Learn the benefits and safety tips of swimming in cold water
Swimming in cold water is an exhilarating experience. It’s a fantastic way to get fit, unwind, and strengthen both your mind and body. Swimming laps in chilly water can wake you up and make you feel alive in a way that no warm swimming pool can. For triathletes, cold, open water swimming is a vital part of training. It can provide you with more space and fewer swimmers since everyone won’t flock to the cold swimming areas. Learn why taking an icy dip can be good for you and how to accomplish it safely.
Benefits of Swimming in Cold Water
Increased stress tolerance
Swimming in cold water is scientifically documented to improve psychological markers of stress tolerance. The shock and adaptation you experience make your body thrive under stress in the long run, not just tolerate it. Swimming in cold water increases the adaption even more. Just like any other physical activity, it’s an excellent method to relieve stress.
Coldwater imposes vasoconstriction on your blood vessels, followed by a period of compensatory vasodilation. This forces your body to warm your core when you enter the cold water. It then creates a dilation when blood rushes to your extremities to warm them up again. This process of alternation between constriction and dilation dramatically improves overall circulation.
Superior calorie burn
Swimming against cold waters forces your body to thermoregulate more than usual while you focus your mind and body on the difficult task of swimming. It also improves fat metabolization which makes you leaner and healthier in the long run. Swimming is considered a complete workout because you’re using every part of your body.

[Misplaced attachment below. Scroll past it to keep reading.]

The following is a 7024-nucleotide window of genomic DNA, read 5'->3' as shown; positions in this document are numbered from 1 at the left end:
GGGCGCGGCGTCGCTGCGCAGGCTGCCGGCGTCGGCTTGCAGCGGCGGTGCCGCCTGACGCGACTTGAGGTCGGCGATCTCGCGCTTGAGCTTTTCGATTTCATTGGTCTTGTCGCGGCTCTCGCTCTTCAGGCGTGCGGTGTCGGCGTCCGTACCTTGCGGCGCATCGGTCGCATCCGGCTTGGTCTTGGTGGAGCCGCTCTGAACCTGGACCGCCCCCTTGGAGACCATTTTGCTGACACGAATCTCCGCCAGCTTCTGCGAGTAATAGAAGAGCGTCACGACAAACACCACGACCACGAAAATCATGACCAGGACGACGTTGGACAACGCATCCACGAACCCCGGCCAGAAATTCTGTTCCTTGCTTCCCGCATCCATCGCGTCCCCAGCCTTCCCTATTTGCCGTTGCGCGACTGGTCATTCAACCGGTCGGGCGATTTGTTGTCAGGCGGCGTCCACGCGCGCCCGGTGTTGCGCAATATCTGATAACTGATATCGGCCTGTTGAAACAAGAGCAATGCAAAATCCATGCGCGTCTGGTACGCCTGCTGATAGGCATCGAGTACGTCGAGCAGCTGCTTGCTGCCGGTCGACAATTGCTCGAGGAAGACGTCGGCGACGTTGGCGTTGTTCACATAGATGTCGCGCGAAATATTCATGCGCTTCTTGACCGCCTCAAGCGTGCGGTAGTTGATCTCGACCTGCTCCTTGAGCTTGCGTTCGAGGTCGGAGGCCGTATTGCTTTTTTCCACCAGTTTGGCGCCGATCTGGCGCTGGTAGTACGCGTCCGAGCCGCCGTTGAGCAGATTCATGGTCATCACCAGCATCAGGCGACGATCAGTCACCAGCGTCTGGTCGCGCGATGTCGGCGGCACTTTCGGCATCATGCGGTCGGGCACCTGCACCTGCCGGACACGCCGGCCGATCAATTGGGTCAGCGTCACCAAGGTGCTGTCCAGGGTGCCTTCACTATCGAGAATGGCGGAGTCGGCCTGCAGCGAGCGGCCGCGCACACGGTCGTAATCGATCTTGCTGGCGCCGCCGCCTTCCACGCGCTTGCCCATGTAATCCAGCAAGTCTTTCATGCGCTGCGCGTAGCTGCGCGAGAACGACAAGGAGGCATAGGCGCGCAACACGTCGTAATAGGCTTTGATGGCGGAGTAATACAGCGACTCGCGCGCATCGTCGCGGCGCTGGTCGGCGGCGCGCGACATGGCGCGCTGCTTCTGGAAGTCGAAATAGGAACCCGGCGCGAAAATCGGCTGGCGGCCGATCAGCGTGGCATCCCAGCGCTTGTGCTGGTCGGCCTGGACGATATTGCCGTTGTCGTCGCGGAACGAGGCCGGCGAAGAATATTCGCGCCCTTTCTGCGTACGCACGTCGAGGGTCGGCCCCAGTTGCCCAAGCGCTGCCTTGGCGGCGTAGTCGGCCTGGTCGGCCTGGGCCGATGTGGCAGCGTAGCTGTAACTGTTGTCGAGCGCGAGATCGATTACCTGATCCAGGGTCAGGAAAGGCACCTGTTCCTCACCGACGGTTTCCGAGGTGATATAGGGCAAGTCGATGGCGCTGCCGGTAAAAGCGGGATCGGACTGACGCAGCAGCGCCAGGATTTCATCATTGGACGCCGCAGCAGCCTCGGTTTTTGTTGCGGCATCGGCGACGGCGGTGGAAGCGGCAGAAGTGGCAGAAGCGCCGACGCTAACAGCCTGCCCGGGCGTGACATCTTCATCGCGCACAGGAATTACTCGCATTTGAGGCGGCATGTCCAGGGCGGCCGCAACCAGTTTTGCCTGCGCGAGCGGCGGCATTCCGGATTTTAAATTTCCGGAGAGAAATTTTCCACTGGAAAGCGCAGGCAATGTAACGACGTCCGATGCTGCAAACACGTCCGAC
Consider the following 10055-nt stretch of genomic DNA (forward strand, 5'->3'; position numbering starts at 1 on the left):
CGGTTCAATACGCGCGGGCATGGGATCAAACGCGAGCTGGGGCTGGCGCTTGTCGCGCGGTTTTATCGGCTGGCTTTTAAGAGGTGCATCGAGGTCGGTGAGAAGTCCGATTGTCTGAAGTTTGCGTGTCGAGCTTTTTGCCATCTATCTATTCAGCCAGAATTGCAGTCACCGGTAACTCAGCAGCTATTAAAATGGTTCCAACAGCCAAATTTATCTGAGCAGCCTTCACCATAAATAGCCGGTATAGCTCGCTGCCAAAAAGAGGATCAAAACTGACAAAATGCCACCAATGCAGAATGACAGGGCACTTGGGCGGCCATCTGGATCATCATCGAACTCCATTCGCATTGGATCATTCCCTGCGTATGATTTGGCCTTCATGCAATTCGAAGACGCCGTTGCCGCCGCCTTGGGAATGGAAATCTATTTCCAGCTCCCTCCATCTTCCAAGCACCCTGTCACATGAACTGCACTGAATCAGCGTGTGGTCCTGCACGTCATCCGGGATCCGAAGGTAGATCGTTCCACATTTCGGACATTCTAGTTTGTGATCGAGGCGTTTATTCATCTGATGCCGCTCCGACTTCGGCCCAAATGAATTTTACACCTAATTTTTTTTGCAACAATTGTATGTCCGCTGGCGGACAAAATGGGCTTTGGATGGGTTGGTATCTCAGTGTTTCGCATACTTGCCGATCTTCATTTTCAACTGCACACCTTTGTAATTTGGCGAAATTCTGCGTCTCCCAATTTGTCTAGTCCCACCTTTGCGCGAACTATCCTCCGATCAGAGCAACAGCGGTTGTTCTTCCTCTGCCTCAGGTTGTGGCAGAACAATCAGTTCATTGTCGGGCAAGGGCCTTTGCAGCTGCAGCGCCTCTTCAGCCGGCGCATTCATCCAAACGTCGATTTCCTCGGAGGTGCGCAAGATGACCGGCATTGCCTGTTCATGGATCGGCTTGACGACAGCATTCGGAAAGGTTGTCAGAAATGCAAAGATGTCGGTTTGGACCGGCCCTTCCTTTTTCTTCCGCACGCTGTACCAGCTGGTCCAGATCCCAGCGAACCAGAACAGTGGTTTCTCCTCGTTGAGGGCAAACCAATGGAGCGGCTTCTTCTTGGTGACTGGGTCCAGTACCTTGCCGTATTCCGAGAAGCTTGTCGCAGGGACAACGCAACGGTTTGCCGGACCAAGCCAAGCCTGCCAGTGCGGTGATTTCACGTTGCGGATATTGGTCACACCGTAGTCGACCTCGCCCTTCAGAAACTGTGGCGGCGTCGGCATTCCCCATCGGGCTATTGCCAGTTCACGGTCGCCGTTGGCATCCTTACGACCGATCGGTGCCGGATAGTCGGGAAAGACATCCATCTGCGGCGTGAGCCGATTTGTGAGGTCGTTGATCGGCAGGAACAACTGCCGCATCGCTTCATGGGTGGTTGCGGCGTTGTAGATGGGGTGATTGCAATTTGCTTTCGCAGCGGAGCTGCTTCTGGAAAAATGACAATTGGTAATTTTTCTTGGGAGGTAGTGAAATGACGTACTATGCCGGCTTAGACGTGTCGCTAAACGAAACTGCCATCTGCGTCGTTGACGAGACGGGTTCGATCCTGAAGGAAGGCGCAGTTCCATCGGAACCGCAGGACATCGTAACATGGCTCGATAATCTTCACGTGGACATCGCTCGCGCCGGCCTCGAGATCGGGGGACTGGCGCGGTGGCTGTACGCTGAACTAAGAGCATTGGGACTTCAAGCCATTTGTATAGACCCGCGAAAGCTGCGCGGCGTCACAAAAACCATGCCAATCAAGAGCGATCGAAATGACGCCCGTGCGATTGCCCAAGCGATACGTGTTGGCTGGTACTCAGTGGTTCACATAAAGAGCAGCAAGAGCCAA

Follow These Safety Tips
Gradually immerse yourself in the chilly waters to begin. You can practice at home by slowly increasing the amount of cold water in your shower. It will be difficult to control your breathing initially, but continued training can reduce the amount of time you need to adjust to the cold. When building workouts, begin with shorter distances. This allows your body to acclimate to the temperature and adjust your breathing technique. Lastly, explore these helpful tips for taking your swim from the pool to the open water.
Don’t swim alone
Find your local swimming groups and participate in group swims. Swim partners can provide valuable feedback on your swim style, your kick, and your breathing that can lead to improvements. Partner swimming also provides an extra pair of eyes in case something goes wrong. And, don’t forget about the accountability factor. Knowing your friend or group is meeting you for a workout increases the likelihood that you show up too.
Wear a wetsuit
A wetsuit retains body heat and allows you to focus on the mechanical aspects of swimming first. It also helps to minimize the impact of cold water. You can then focus on your form, sighting, kicking, and breathing in the water. You could eventually graduate to wearing wetsuit shorts.
What You Need to Get Started
- gym bag to carry all your gear
- swim goggles
- extra clothes for after your swim
Swimming in cold water is possibly one of the most challenging feats a triathlete can face. It can be intimidating and difficult, but engaging in a gradually increasing training regimen with small increments can work wonders. Stay safe with our advice and practice often. Eventually swimming in cold water won’t even bother you.